Sign In

For the sake of quality, our forum is currently "Restricted" to invitation-only. In case if you wish to join our forum, please send an email seeking an invitation to "Contact@Accountingcapital.com".

Forgot Password

Lost your password? Please enter your email address. You will receive a link and will create a new password via email.

Captcha Click on image to update the captcha.

You must login to ask question.

What are the Three Types of Accounts?

Real, Personal and Nominal Accounts

There are mainly three types of accounts in accounting: Real, Personal and Nominal, personal accounts are classified into three subcategories: Artificial, Natural, and Representative.

If you fail to identify an account correctly as either a real, personal or nominal account, in most cases, you will get end up recording incorrect journal entries.

Three Types of Accounts in Accounting

Three Types of Accounts

 

1. Real Accounts

All assets of a firm, which are tangible or intangible, fall under the category of ‘Real Accounts’.

Tangible real accounts are related to things that can be touched and felt physically. Few examples of tangible real accounts are building, machinery, stock, land, etc.

Intangible real accounts are related to things that can’t be touched and felt physically. Few examples of such real accounts are goodwill, patents, trademarks, etc.

 

The golden rule for real accounts

Debit What Comes in
Credit What Goes Out

 

Example

The transaction below shows the interaction of two different real accounts: one is ‘furniture’ and the other is ‘cash’, both of them are assets of the company and hence classified as real accounts.

  • Purchased furniture for 10,000 in cash
Accounts Involved Debit/Credit Rule Applied
Furniture A/C Debit Real A/C – Dr. what comes in
 To Cash A/C Credit Real A/C – Cr. what goes out

*Amount will be 10,000 in both debit and credit.

Related Topic – Step by Step Process to Create a Journal Entry

 

2. Personal Accounts

Second among three types of accounts are personal accounts which are related to individuals, firms, companies, etc. Few examples are debtors, creditors, banks, outstanding account, prepaid accounts, accounts of customers, accounts of goods suppliers, capital, drawings, etc.

Natural personal accounts:  This type of personal accounts is the simplest to understand out of all and includes all of God’s creations who have the ability to deal, who, in most cases, are people. E.g. Kumar’s A/C, Adam’s A/C, etc.

Artificial personal accounts: Personal accounts which are created artificially by law, such as corporate bodies and institutions, are called Artificial personal accounts. E.g. private companies, LLCs, LLPs, clubs, schools, etc.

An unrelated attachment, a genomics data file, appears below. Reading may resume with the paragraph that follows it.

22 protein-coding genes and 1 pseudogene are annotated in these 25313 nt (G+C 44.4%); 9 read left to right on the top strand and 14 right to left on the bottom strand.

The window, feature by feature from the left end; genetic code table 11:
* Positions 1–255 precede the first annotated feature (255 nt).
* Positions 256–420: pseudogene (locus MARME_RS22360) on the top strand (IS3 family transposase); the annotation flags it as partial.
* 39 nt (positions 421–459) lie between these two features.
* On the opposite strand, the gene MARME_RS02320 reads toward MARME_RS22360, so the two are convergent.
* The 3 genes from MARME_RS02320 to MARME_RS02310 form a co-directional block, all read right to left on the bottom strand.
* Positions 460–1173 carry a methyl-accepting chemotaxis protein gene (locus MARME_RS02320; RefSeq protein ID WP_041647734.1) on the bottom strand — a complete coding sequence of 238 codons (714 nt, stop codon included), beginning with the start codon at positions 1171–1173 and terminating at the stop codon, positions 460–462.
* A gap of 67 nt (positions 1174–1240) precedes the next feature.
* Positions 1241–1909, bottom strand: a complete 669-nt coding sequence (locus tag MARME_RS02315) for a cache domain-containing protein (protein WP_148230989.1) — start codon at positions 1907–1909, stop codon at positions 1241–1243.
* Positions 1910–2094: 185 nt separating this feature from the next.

Representative personal accounts: Accounts which represent a certain person or a group directly or indirectly. E.g. Let’s say that wages are paid in advance to an employee – a wage prepaid account will be opened in the books of accounts. This wages prepaid account is a representative personal account indirectly linked to the person.

 

The golden rule for personal accounts

Debit the receiver
Credit the giver

 

Example

The transaction below demonstrates the interaction between two different personal accounts, one of which is a private limited company and the other one is a bank.

  • Paid Unreal Company 24,000 by check
Accounts Involved Debit/Credit Rule Applied
Unreal Company A/C Debit Personal – Dr. the receiver
 To Bank A/C Credit Personal – Cr. the giver

*Amount will be 24,000 in both debit and credit. 

Related TopicDifference between Journal and Ledger

 

3. Nominal Accounts

Accounts which are related to expenses, losses, incomes or gains are called Nominal accounts. The dictionary meaning of the word ‘nominal’ is existing in name only and the meaning remains absolutely true in accounting sense too, furthermore nominal accounts do not really exist in physical form, but behind every nominal account money is involved.

Example – Purchase A/C, Salary A/C, Sales A/C, Commission received A/C, Bad Debt A/C, etc. The final result of all nominal accounts is either profit or loss which is then transferred to the capital account.

 

The golden rule for nominal accounts

Debit all expenses and losses
Credit all incomes and gains

 

Example

The following example shows a transaction where a nominal account interacts with a real a/c.

  • Purchased good for 15,000 in cash
Accounts Involved Debit/Credit Rule Applied
Purchase A/C Debit Nominal A/C – Dr. all expenses
 To Cash A/C Credit Real A/C – Cr. what goes out

The amount will be 15,000 in both debit and credit.

 

To Summarize,

three types of accounts with golden rules

 

>Read Three Golden Rules of Accounting with Examples


Sponsored Accounting Books & eBooks

Recommended eLearning Courses & Tutorials